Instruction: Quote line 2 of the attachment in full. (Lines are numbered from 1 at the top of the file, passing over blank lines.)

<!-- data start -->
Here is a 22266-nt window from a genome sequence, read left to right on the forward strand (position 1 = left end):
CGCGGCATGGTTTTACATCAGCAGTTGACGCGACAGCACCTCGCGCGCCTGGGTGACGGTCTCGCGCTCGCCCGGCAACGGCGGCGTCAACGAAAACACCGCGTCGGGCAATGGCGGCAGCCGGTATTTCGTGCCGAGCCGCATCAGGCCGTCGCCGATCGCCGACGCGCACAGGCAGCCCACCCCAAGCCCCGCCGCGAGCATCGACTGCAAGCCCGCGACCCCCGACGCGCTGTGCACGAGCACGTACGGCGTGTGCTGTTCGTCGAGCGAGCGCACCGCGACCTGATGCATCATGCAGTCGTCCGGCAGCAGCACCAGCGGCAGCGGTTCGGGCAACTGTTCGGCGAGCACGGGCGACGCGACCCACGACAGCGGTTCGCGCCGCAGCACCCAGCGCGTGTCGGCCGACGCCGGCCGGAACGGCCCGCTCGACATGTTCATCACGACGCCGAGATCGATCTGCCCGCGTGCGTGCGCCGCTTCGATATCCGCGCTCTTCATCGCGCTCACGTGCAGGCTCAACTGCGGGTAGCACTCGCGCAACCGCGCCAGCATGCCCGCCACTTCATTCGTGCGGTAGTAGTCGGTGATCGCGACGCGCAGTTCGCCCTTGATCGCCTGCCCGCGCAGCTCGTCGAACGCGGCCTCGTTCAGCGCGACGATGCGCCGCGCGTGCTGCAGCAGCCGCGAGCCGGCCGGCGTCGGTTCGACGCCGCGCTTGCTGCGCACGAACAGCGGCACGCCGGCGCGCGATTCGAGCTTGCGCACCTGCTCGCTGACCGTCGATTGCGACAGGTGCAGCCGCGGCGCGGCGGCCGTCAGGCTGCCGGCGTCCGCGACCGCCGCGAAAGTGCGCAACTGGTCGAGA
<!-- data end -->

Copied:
CGCGGCATGGTTTTACATCAGCAGTTGACGCGACAGCACCTCGCGCGCCTGGGTGACGGTCTCGCGCTCGCCCGGCAACGGCGGCGTCAACGAAAACACCGCGTCGGGCAATGGCGGCAGCCGGTATTTCGTGCCGAGCCGCATCAGGCCGTCGCCGATCGCCGACGCGCACAGGCAGCCCACCCCAAGCCCCGCCGCGAGCATCGACTGCAAGCCCGCGACCCCCGACGCGCTGTGCACGAGCACGTACGGCGTGTGCTGTTCGTCGAGCGAGCGCACCGCGACCTGATGCATCATGCAGTCGTCCGGCAGCAGCACCAGCGGCAGCGGTTCGGGCAACTGTTCGGCGAGCACGGGCGACGCGACCCACGACAGCGGTTCGCGCCGCAGCACCCAGCGCGTGTCGGCCGACGCCGGCCGGAACGGCCCGCTCGACATGTTCATCACGACGCCGAGATCGATCTGCCCGCGTGCGTGCGCCGCTTCGATATCCGCGCTCTTCATCGCGCTCACGTGCAGGCTCAACTGCGGGTAGCACTCGCGCAACCGCGCCAGCATGCCCGCCACTTCATTCGTGCGGTAGTAGTCGGTGATCGCGACGCGCAGTTCGCCCTTGATCGCCTGCCCGCGCAGCTCGTCGAACGCGGCCTCGTTCAGCGCGACGATGCGCCGCGCGTGCTGCAGCAGCCGCGAGCCGGCCGGCGTCGGTTCGACGCCGCGCTTGCTGCGCACGAACAGCGGCACGCCGGCGCGCGATTCGAGCTTGCGCACCTGCTCGCTGACCGTCGATTGCGACAGGTGCAGCCGCGGCGCGGCGGCCGTCAGGCTGCCGGCGTCCGCGACCGCCGCGAAAGTGCGCAACTGGTCGAGA